Yeah, but then you’re given stuff from friends or family. Or, I’m a Real Estate agent for my full time job, so sometimes I try to help a client out, you know, sure I’ll sell some stuff for you. I tend not to do that but it depends, if my client really needs a hand then I’ll do it as a client favor.

Have you ever sold anything that was a rare find?

Yes, over the summer I had these antique doors from an estate in Darien, and they were not quite 5 feet tall. We couldn’t figure out, it had either come from their wine cellar or their stable, they were very fancy and it was quite unusual. They were a set of doors with the original hardware and everything, and I think I priced them at $300.

Do you see social media as an effective way to promote your business? If so, which one works best for you?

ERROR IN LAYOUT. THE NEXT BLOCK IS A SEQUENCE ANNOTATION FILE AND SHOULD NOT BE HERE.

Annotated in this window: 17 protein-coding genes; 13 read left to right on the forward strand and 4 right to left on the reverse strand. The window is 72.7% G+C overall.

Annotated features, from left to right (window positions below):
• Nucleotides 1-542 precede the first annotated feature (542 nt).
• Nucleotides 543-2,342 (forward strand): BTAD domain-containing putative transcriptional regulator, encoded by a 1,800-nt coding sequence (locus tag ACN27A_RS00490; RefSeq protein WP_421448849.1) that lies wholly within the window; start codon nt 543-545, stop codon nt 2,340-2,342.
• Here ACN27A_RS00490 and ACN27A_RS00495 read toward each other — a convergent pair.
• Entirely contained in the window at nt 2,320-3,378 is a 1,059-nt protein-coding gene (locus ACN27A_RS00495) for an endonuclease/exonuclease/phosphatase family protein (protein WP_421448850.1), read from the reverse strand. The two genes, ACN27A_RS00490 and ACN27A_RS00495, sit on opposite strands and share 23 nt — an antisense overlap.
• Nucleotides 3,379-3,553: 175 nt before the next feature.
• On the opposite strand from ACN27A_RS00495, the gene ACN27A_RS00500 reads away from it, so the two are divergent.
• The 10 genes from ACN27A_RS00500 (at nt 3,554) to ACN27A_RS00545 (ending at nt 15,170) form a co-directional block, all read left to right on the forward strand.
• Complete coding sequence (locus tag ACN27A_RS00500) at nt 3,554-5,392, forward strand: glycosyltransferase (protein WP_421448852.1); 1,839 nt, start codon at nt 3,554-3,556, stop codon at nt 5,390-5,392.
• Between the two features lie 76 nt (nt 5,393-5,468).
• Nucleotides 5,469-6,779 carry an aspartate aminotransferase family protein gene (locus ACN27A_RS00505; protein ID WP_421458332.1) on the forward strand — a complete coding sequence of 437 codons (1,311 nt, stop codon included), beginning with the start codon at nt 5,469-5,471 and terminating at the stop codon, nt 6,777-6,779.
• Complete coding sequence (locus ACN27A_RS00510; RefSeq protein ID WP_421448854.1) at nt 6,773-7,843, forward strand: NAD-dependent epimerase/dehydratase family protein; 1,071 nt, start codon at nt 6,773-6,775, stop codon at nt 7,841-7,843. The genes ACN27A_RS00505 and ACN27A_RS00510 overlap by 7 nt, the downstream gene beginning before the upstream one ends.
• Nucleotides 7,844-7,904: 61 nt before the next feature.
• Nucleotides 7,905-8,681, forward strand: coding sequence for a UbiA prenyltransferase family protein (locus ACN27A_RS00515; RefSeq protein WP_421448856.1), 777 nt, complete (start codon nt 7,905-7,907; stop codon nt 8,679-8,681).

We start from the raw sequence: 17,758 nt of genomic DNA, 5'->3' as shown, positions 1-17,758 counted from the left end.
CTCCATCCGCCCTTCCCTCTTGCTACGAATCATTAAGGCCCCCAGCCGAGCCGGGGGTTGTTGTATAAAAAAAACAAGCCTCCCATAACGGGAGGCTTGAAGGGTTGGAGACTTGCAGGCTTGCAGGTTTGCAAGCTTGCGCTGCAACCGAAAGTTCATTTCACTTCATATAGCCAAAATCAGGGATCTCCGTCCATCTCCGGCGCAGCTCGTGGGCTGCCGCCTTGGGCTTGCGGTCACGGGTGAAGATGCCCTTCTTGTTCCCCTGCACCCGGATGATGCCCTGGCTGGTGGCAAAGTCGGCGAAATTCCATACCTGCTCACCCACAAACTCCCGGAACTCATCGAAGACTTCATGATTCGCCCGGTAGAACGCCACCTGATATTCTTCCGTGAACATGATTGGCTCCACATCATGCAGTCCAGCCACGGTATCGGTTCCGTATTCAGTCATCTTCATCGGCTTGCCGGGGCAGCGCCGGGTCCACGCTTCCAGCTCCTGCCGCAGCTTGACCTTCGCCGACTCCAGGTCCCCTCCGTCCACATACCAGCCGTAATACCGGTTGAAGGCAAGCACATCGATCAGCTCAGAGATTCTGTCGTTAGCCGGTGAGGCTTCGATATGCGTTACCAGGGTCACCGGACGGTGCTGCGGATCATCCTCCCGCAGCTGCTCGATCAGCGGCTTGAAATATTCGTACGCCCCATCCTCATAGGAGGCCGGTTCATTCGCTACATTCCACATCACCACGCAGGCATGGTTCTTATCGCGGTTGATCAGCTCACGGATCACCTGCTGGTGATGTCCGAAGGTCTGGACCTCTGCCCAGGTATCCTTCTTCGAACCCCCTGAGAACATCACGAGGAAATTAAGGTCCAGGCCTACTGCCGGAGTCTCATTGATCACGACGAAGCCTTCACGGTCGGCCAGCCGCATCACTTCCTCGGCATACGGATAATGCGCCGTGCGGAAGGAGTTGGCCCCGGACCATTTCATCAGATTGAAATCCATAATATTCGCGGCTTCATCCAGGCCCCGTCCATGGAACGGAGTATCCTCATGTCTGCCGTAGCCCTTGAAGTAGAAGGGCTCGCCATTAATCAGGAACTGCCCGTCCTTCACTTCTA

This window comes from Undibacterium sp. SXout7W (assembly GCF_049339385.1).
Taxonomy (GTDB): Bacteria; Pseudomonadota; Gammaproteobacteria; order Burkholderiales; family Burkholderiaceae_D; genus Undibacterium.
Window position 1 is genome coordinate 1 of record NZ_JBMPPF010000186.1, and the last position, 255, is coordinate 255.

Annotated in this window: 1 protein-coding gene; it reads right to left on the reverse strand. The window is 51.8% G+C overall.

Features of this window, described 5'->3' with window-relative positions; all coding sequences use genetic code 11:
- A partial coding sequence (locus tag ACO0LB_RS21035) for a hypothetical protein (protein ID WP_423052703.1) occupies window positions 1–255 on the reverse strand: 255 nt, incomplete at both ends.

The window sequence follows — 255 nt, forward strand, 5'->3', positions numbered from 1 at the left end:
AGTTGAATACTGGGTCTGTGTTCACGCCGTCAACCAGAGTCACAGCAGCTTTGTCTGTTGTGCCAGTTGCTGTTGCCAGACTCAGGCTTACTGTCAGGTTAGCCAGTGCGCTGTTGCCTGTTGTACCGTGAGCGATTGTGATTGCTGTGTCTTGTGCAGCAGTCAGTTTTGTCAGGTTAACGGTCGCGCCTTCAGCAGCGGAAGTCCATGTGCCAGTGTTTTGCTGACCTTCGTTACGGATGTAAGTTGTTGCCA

I utilize Facebook the most, for this, Facebook and our website are the most effective for social media. For myself, for Real Estate, I use my own personal website, as well. We haven’t done a lot of print advertising just because of the cost, we’re a startup and it is expensive. We’ve been really pushing the social media aspect, you know, the local sites also, like the Enfield forum.

So do you typically stick to social media or are there other types of promotion that you do?

Well you were here for Small Business Saturday, and I’m sure they told you about our grand opening that we had in September. So we try to do in-store promotions, with the raffles and having events. We don’t do discounts like 25% off or things like that, because that kind of degrades the stock, and because we have so many vendors you can just do an offering that way. That’s why we try to focus on the raffles and That’s why we try to focus on the raffles and events, to get people in.